Tongue-tied: orality, literacy and the politics of language

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Author: Robert Hinton
Date: Summer 2007
From: Black Renaissance/Renaissance Noire(Vol. 7, Issue 2)
Publisher: Institute of African-American Affairs (IAAA)
Document Type: Critical essay
Length: 1,954 words

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In "The Negro and Language," the first chapter of Black Skin, White Masks, Frantz

Fanon writes:

Every colonized people--in other words, every people in whose soul an inferiority complex has been created by the death and burial of its local cultural originality--finds itself face to face with the language of the civilizing nation; that is, with the culture of the mother country. The colonized is elevated above his jungle status in proportion to his adoption of the mother country's cultural standards. (1)

In this chapter, Fanon describes Martinicans who, having visited France and learned Parisian French, pretend not to understand Creole when they return home. "The problem that we confront in this chapter is this," Fanon writes: "The Negro of the Antilles will be proportionately whiter--that is, he will come closer to being a real human being--in direct ratio to his mastery of the French language."

Perhaps in response to Fanon, many Caribbean writers have decided that it is not appropriate to write in European languages because these languages are the artifacts of slavery and colonialism. These writers overlook the fact that Frantz Fanon spoke perfect Parisian French and wrote his words of condemnation in perfect Parisian French in Peau Noire, Masques Blanc. A few years earlier, Aime Cesaire, Leon-Gontran Damas, Leopold Sedar Senghor and others constructed Negritude, in perfect Parisian French. Writing in "Creole" is as much a colonial enterprise as writing in French. It is the act of writing, not the language chosen, that is problematic.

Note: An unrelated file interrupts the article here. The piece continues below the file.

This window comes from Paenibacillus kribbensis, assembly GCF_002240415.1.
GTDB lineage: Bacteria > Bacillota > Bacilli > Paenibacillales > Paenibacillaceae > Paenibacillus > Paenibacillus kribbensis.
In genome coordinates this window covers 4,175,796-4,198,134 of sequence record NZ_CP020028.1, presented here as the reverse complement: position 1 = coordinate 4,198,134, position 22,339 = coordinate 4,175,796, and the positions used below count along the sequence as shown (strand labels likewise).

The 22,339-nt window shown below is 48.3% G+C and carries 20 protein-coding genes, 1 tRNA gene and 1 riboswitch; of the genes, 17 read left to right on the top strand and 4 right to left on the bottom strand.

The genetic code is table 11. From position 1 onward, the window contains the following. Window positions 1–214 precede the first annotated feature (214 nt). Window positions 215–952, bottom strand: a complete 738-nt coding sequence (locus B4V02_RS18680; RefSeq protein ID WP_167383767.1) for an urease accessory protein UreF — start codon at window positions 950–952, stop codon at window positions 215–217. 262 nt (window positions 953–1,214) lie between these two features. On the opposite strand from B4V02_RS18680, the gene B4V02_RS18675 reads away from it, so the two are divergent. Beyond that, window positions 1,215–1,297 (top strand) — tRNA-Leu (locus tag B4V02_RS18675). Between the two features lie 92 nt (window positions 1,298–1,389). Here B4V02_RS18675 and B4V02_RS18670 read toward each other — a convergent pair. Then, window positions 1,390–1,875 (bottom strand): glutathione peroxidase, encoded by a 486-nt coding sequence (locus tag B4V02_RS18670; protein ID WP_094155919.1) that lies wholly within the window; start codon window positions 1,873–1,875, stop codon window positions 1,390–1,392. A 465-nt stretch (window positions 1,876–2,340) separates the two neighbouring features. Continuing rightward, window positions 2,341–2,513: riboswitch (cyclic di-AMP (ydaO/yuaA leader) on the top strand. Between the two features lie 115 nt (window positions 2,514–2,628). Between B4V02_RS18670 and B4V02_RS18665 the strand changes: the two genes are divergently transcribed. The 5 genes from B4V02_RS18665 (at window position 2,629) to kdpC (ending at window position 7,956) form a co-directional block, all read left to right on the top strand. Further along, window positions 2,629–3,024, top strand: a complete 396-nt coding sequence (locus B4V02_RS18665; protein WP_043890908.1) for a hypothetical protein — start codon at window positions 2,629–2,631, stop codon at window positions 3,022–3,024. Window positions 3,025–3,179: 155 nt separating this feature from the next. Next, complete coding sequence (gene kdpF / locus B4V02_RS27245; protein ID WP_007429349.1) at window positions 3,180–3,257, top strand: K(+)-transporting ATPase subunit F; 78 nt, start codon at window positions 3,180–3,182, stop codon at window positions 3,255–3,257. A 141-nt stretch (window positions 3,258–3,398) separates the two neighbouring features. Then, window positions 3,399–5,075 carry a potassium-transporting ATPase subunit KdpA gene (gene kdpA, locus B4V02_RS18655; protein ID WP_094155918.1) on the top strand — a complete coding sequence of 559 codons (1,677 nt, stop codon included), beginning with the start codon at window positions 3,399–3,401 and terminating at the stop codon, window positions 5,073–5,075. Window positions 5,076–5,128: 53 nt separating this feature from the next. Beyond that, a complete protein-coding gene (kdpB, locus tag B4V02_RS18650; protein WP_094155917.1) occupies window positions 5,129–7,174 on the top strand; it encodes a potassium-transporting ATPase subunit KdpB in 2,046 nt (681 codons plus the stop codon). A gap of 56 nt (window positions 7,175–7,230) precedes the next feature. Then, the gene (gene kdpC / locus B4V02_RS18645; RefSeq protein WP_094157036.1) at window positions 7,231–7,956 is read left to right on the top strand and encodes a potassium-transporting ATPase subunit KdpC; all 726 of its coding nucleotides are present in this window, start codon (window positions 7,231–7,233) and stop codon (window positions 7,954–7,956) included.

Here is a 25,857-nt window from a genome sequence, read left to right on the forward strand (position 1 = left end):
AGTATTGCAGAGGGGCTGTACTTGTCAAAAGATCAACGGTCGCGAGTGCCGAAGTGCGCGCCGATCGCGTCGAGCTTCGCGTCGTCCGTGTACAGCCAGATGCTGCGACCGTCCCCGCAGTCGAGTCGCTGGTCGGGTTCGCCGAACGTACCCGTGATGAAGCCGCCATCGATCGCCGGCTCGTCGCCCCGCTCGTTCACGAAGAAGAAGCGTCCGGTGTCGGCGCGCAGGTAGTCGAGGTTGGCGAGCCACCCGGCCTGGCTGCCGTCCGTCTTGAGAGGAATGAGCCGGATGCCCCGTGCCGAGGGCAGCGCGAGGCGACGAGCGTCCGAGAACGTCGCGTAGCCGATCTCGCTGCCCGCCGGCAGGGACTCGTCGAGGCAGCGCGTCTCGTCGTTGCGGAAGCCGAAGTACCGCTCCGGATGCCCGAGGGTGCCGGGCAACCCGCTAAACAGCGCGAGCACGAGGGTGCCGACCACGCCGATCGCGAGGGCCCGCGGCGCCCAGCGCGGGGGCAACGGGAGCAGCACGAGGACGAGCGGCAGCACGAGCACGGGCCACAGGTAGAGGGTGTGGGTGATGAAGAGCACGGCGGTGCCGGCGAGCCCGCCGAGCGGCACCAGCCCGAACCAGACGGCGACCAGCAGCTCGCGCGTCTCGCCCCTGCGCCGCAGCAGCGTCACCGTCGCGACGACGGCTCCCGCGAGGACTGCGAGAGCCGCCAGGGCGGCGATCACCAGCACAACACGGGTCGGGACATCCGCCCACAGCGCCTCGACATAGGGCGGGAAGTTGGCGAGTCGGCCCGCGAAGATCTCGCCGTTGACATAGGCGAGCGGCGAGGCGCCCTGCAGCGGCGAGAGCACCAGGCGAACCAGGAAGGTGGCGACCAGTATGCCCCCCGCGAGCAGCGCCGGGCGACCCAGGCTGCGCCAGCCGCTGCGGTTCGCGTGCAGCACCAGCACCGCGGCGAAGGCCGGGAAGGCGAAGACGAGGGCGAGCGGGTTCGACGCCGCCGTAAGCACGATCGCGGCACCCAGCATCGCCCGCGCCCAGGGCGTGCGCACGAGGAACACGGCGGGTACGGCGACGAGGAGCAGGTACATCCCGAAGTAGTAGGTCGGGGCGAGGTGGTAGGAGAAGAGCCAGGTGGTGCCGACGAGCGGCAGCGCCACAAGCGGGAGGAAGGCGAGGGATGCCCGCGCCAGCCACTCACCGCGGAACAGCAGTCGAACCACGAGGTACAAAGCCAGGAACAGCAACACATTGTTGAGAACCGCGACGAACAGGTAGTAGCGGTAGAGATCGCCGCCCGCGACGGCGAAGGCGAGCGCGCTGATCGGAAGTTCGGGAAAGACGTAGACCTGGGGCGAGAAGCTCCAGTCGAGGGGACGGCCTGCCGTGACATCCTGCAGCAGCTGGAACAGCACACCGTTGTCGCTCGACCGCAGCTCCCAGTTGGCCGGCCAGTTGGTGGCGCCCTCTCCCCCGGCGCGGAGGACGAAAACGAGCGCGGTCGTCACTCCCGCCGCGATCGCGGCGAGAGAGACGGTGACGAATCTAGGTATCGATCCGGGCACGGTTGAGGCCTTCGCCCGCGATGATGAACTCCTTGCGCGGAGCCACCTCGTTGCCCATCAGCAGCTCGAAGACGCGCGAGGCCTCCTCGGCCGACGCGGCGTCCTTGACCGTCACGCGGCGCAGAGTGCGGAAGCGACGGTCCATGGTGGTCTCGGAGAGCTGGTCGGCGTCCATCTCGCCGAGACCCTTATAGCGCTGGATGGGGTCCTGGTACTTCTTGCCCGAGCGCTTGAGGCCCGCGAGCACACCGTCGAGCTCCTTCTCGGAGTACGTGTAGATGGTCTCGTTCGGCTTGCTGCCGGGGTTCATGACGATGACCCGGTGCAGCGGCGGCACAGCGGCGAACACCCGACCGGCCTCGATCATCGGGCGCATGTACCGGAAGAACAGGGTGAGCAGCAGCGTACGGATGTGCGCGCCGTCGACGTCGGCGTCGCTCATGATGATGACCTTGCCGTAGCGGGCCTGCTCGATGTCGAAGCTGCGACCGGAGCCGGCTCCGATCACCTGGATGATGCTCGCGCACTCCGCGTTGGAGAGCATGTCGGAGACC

Would it be less of a colonial enterprise if, instead of writing in French, one were to write in Creole by typing on a "European" keyboard, using a "European" alphabet, then stuffing the Creole writing into a "European" envelope and sending it through a "European" postal system to a "European" publisher who will then sell the resulting books in a "European" book-store?"

When she was younger, my daughter would occasionally say "Daddy, you're not speaking correct English. Mommy says ..." My response was, "I'm not speaking English. I'm speaking Afro-Carolinian.' She was skeptical but, because she trusts me, she accepted it. What started out as a desperate attempt to maintain a positive image in the mind of a precocious child, is evolving into a political theory of language.

I have two languages. This linguistic "double consciousness" consists of "Afro-Carolinian," an oral dialect that I learned in the projects from my father's working-class culture; and what I call "American," the written language of my mother's middle-class family; the language taught in school; the language of the books in which I have sought refuge since childhood. Walter Ong writes about the different ways orality and literacy organize the human mind. According to Ong:

Primary orality fosters personality structures that in certain ways are more communal and externalized, and less introspective than those common among literates. Oral communication unites people in groups. Writing and reading are solitary activities that throw the psyche back...

Source Citation

Source Citation
Hinton, Robert. "Tongue-tied: orality, literacy and the politics of language." Black Renaissance/Renaissance Noire, vol. 7, no. 2, 2007, p. 106+. Accessed 14 May 2021.

Gale Document Number: GALE|A164421308